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Racial profiling in immigration control: the problem with the Northern Irish border

Graffin, Neil and Garcia Blesa, Juan J. (2019). Racial profiling in immigration control: the problem with the Northern Irish border. International Human Rights Law Review, 8(2) pp. 245–273.

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This article assesses how the discriminatory practice of racial profiling exists and can undermine a human rights-based system of immigration control in Northern Ireland. Post-Brexit there is a possibility that this practice may increase in Northern Ireland, given that it shares a border with another European Union (EU) State. This article will centrally argue that immigration checks which take place on an ad-hoc basis in country should be prohibited because the risks of discriminatory practices are too high. However, if they are to take place, it will be contended that attempts to stop and question individuals for immigration checking should be subject to greater control and accountability. For example, by restricting the remit under which checks can take place, and by increasing the powers of the Police Ombudsman of Northern Ireland (PONI) to receive complaints concerning immigration agents. This article will explore whether enhanced surveillance of Border Force could take place by requiring agents to wear body-worn cameras.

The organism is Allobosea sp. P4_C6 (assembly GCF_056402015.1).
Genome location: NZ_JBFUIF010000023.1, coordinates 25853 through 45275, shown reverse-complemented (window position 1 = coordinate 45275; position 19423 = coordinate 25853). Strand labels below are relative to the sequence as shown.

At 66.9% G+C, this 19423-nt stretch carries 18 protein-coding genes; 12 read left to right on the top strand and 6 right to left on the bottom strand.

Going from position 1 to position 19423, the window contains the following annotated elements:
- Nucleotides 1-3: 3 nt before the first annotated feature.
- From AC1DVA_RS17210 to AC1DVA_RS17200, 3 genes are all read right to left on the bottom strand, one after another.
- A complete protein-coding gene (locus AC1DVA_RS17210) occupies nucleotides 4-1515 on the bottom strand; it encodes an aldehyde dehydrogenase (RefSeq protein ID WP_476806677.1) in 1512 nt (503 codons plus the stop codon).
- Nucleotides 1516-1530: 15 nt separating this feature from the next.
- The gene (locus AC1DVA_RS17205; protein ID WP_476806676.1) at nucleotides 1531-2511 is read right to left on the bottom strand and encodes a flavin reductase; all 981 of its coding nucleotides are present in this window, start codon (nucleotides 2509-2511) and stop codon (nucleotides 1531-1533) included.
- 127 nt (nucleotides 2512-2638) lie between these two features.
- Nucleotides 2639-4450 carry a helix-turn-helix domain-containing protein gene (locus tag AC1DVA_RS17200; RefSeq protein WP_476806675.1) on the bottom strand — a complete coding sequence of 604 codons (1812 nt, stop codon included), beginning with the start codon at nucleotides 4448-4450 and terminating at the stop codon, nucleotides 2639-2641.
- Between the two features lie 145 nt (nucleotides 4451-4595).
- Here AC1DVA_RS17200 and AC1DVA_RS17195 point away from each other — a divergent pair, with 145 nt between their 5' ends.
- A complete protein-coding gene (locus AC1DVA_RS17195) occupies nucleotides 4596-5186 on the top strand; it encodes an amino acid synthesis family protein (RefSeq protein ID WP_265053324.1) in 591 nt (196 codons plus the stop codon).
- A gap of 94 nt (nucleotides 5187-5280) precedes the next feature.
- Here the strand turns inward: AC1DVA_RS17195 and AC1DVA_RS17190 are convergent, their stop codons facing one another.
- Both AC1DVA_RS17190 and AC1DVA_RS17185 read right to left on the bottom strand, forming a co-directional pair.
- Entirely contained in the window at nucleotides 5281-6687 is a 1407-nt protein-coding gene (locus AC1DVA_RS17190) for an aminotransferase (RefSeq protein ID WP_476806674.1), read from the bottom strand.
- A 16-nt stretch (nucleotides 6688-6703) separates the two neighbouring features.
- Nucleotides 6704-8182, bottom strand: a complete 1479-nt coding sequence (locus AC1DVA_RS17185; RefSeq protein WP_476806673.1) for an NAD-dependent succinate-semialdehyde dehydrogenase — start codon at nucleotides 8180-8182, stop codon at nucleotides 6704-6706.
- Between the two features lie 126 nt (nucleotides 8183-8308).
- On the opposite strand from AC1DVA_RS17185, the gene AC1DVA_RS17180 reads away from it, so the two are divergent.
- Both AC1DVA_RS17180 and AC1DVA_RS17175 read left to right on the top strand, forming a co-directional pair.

Item Type: Journal Item
ISSN: 2213-1027
Keywords: immigration; Northern Ireland; racial profiling; accountability; border control; police ombudsman; body-worn cameras
Academic Unit/School: Faculty of Business and Law (FBL) > Law
Faculty of Business and Law (FBL)
Item ID: 67183
Depositing User: Neil Graffin
Date Deposited: 08 Oct 2019 09:37
Last Modified: 25 Dec 2019 12:45
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